Across one wall of her studio space, a towering shelf is covered in curvaceous ceramic forms. I work my way through her incredible collection to look at each piece, before bending down to inspect a small candlestick holder on the bottom shelf. It’s a mesmerising curved object dripping with glaze. “Oh no,” laughs Eloise, “that’s just a test piece!” To her bewilderment, I tell her that even her sample works are beautiful.
Eloise has been a ceramics associate with Jam Factory since early 2020. It’s here that her work has evolved towards a “bulbous”, more organic and biophilic style and away from her earlier interest in engraving.
For Eloise, her process is about mindfulness and the methodical purpose with which she makes. Rather than using a fast-paced pottery wheel, each piece is made by a process of hand building. “I prefer the meditative slowness of hand building,” says Eloise. “It allows a lot more variation and kind of a freedom in the forms you create”. Through its slowness, says Eloise, this technique “facilitates an experience of healing”.
This concept of healing is apparent across her body of work. Currently, Eloise is working on a series called The 5 Stages of Grief, calling on what she’s learnt during a year of personal trials and tribulations to create an array of sculptural, asymmetric forms. The vessels will be displayed in HOME:MADE, an exhibition that is part of the upcoming Design Canberra Festival.
Eloise’s work has also been strongly influenced by her residencies around the globe. In 2019, Eloise undertook a residency at The Pottery Workshop, in Jingdezhen, known as China’s porcelain capital because of its rich history of producing some of the world’s finest porcelain over the last 1,000 years. “Even just walking down the streets was incredible and so beautiful. There were thousands of pots stacked on top of each other on the side of the roads and different suburbs were dedicated to glazing or clay,” says Eloise.
It was here that Eloise created her most significant amount of work yet and began to experiment with a catalogue of different glazes, including a mother of pearl glaze that is unique to Jingdezhen and created by firing a gold lacquer at 200 degrees Celsius for 6 hours.
One year prior, she undertook another residency at Shiro Oni Studio in Fujioka, Japan. “During my residency in Japan there was a really intense heatwave,” says Eloise. “In the middle of the day, when it was too hot to be making in our studios, we would always be down by the river swimming and surrounded by beautiful river stones.” These stones are reflected in Eloise’s recent curvaceous forms, resembling tilted and undulating piles of rocks. “My practice of working with clay, a material formed from stone, is my own ritual of meditative rock balancing,” says Eloise.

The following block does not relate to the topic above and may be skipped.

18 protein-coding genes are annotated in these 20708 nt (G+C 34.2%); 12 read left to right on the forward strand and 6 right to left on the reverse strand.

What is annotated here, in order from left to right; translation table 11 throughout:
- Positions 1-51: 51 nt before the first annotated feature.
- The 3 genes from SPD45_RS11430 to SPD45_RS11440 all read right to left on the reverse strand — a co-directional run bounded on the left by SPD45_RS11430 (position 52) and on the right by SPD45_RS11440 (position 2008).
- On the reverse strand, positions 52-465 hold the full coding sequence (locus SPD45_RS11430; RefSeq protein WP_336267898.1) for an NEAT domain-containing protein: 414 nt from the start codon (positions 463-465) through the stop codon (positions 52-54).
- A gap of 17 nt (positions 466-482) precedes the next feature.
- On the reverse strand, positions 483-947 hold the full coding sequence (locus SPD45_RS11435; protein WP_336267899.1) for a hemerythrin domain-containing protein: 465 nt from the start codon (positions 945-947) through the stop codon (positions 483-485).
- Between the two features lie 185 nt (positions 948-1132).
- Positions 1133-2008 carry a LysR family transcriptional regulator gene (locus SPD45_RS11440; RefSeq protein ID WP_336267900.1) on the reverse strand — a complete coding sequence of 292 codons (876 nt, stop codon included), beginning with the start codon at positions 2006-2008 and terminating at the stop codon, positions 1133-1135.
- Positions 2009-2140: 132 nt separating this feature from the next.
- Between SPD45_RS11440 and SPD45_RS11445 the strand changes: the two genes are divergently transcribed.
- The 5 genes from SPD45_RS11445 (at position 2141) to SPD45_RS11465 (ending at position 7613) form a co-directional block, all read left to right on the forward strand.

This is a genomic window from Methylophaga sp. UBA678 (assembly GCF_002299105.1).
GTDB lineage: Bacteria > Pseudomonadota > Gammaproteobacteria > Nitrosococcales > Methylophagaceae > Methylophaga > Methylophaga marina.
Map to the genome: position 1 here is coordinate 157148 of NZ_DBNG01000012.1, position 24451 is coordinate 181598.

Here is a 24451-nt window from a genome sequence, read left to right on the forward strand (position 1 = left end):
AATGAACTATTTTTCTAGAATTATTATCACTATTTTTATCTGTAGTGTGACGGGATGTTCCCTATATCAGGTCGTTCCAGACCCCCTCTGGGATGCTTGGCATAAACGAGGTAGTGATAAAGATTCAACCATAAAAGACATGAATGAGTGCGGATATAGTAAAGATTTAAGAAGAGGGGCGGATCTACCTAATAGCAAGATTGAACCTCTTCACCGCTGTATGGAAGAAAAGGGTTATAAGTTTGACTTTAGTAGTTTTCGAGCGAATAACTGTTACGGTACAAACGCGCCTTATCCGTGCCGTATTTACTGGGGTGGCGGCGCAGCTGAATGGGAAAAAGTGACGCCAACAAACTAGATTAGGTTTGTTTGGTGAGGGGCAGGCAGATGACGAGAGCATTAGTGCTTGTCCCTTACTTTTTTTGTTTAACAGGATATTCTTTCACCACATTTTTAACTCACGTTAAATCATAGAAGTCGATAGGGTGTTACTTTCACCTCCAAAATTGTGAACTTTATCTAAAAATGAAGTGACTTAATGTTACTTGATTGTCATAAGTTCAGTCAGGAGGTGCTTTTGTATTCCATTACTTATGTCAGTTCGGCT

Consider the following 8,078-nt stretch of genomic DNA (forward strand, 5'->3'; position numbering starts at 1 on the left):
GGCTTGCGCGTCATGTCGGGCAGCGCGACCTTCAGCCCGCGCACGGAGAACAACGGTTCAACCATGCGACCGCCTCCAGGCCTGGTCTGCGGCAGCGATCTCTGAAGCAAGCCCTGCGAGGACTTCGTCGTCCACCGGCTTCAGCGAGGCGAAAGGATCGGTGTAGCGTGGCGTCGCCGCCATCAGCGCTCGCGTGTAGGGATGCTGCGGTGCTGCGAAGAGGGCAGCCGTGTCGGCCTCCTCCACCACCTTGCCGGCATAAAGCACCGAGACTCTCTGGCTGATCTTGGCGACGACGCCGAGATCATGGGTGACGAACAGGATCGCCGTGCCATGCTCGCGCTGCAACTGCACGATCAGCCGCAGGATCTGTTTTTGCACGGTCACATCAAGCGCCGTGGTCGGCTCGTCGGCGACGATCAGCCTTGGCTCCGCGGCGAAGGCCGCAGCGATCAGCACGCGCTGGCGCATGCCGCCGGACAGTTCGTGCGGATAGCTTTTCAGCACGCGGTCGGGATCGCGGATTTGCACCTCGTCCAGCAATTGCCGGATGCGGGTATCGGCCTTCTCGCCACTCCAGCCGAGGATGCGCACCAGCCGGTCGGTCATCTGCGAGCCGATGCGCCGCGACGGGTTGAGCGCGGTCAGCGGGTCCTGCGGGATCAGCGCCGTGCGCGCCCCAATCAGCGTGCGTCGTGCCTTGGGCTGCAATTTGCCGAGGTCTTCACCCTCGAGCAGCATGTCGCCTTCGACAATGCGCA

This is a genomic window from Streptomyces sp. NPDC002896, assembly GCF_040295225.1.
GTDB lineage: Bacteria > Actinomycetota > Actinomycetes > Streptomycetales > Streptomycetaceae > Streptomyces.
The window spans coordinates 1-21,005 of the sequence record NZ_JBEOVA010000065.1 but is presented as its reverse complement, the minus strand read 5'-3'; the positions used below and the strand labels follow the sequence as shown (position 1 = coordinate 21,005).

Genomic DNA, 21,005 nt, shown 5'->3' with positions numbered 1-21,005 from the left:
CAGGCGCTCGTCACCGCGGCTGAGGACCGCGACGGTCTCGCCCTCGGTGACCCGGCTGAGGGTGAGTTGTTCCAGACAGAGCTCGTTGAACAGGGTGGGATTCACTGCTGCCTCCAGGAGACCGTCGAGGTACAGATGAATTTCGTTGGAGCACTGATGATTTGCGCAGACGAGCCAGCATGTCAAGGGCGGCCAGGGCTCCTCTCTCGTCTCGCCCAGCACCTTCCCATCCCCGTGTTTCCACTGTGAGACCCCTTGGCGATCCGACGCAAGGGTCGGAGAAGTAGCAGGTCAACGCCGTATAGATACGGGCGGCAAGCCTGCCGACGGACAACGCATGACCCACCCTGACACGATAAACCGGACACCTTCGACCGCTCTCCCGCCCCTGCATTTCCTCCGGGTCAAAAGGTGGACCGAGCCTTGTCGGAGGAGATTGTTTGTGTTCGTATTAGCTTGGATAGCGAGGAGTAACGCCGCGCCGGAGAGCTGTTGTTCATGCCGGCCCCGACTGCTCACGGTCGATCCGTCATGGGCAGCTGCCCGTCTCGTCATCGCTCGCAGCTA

During these residencies, Eloise met a range of artists who have inspired her and taught her new techniques, something that has been invaluable as a self-taught ceramicist. In Japan, Eloise met another artist who was an associate at JamFactory at the time. After learning more about Jam, a program that is “unlike any other in Australia,” Eloise decided to apply.
JamFactory, says Eloise, is a building full of glass blowers, furniture makers, metal workers and “some of Australia’s most promising up and coming artists and designers”. The nature of this environment makes cross-discipline collaborations uniquely abundant.
At the moment, Eloise is collaborating with two other JamFactory associates, glass artist Alex Hirst and jeweller Daria Fox. The collaboration will appear at Collide + Divide, a discipline-bending object based body of work made by eleven emerging JamFactory associates, at Craft ACT: Craft + Design Centre.
Currently, her work is on display along with other ceramic practitioners that are affiliated with the JamFactory Ceramic studio at Common Elements, part of Adelaide’s SALA Festival. Recently, she’s also been part of an online exhibition with Sydney’s May Space Gallery, and collaborated with esteemed Australian painter Noel McKenna on a collection for CERAMIX at the Manly Art Gallery & Museum.
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